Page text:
The brave readers who venture into the daunting world of Russian novels soon complain about the complexity of Russian names.
It's really not that bad.
In the hope of easing the strain on the intrepid reader, I offer below a chart that should help explain the fine points of the Russian naming tradition.
In spite of appearances, Russians do not have middle names. The traditional, three-part name often encountered in nineteenth-century novels consists in fact of:
The first name
The family name.
The first name is what you see at first glance when you load the page. The patronymic is a derivation of the father's first name, a special form which means either "son of..." or "daughter of...". The family name... is the family name, i.e. the last name, the surname, the name you're listed under in the phone book.
Things become complicated indeed when first names mutate. And they mutate quite significantly in Russian. They do so in English as well, but not in as dramatic a manner. For instance, James can become Jim or Jimmy. Alexandra can become Sandy or Alex or Lexa. To see just how crazy and wild these nicknames can become in Russian, click on the names in the table. The cascading folders will reveal the common diminutives (hypociristic forms, as linguists like to say) in progressive order: from the more ordinary to the more intimate. This is where readers are often lost in Russian novels: characters may have several different nicknames and still be the same person. The trick is to know the system. Because there is one. Nicknames (diminutives) go with specific full names. You don't just pull a name out of a hat.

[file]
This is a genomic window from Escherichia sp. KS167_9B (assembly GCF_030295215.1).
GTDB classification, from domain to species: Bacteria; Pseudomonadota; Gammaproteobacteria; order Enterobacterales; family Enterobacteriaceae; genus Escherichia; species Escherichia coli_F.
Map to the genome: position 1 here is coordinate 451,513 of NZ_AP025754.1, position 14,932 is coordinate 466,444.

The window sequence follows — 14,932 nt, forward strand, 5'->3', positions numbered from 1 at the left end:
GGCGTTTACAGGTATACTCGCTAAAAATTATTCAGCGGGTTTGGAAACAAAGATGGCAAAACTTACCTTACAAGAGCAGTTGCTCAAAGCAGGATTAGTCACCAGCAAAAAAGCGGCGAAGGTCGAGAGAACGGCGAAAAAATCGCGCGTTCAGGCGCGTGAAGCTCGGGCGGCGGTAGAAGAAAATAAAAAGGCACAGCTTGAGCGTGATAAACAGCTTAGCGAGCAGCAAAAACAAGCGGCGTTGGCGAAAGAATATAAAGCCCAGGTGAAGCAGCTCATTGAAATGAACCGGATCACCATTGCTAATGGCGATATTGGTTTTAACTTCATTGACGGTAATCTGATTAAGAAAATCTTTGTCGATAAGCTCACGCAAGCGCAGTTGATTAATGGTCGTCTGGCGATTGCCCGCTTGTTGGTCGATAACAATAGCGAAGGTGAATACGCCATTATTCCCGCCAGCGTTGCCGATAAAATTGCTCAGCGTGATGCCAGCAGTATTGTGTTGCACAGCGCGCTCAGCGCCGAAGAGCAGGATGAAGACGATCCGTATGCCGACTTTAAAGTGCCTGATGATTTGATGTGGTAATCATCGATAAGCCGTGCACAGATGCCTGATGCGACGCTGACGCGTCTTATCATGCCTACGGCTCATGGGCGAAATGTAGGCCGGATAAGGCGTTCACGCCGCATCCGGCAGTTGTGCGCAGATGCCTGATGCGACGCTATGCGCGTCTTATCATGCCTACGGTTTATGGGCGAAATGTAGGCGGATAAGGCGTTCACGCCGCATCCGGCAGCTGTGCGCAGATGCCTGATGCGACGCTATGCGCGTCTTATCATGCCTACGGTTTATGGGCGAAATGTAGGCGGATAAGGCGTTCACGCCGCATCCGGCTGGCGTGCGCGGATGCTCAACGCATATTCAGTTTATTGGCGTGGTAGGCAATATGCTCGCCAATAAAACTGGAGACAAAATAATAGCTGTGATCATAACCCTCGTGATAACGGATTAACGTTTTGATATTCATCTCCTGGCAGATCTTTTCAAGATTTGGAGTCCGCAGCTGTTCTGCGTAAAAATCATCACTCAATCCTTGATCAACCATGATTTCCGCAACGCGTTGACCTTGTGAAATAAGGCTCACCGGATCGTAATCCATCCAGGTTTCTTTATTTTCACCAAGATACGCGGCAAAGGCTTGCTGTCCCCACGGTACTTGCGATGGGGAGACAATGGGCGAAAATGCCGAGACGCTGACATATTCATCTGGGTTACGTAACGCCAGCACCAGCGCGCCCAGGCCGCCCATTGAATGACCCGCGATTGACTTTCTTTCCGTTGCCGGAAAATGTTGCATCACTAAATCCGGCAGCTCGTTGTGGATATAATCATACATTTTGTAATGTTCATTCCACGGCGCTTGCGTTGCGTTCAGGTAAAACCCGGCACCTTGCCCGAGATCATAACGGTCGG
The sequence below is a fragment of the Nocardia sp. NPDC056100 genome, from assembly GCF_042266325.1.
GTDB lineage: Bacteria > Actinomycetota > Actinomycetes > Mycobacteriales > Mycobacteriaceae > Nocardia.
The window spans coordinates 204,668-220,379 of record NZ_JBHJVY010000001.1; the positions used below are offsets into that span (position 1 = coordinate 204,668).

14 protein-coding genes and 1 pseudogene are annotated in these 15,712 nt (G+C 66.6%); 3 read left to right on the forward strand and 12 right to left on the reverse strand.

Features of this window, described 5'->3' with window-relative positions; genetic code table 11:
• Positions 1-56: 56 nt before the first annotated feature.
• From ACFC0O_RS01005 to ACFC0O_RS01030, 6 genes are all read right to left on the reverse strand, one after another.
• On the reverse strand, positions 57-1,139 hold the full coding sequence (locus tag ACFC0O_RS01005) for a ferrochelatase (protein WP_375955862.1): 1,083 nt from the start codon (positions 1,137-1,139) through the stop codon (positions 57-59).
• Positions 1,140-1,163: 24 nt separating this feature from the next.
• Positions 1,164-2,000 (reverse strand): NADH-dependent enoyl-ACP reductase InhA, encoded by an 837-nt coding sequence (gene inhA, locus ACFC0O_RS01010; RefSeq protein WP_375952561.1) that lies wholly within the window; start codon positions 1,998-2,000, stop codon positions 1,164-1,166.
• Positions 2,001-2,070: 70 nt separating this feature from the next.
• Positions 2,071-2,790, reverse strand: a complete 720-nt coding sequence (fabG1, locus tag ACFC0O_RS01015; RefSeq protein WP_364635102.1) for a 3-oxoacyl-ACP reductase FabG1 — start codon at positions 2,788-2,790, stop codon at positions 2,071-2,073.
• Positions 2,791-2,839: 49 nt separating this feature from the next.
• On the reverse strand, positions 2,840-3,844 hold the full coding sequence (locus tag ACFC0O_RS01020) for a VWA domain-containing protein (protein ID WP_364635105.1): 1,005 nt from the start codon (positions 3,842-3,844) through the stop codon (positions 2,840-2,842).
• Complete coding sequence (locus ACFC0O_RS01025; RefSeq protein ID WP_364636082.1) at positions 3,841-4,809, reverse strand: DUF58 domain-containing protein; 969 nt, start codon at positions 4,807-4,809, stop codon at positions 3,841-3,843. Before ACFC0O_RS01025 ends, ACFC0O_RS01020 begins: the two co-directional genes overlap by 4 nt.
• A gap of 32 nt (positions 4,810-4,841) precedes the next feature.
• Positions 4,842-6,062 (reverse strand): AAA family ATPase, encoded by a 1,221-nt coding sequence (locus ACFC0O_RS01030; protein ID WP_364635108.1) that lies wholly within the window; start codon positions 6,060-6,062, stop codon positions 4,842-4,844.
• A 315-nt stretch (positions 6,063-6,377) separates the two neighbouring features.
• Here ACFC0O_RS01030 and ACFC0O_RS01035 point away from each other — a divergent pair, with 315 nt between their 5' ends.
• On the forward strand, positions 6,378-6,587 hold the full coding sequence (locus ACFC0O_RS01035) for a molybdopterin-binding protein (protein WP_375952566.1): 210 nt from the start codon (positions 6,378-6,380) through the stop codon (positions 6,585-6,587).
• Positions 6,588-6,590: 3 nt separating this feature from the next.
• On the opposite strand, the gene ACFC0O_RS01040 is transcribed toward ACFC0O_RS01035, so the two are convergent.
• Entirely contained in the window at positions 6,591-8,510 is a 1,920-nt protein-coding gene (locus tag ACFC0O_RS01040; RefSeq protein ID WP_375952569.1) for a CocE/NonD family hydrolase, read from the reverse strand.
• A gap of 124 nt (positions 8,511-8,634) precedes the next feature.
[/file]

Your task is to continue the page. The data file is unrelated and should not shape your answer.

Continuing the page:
In addition, either in novels or in real life, while all of a person's friends might call her or him by a nickname (say Kolya or Katia), he or she is more likely to introduce him or herself for the first time by the full name (in this case Nikolay or Ekaterina). Note that this still doesn't give a person a middle name. Just a slightly more complex way of looking at full names, nicknames, and the use thereof.
The masculine names in the tables will also reveal the patronymic forms that correspond to them (these are only derived from men's names).
PS:If there are more men's names than women's names in the table, don't blame me, blame usage. I can only include what exists. The pool of women's names is more limited than that of men's names. On the other hand, the possibilities for diminutives are much more varied. So much so that I could not include all of the variants in the table.
[Click on the names in the table]
Note: The table looks a little tidier in IE.
But it works in most browsers.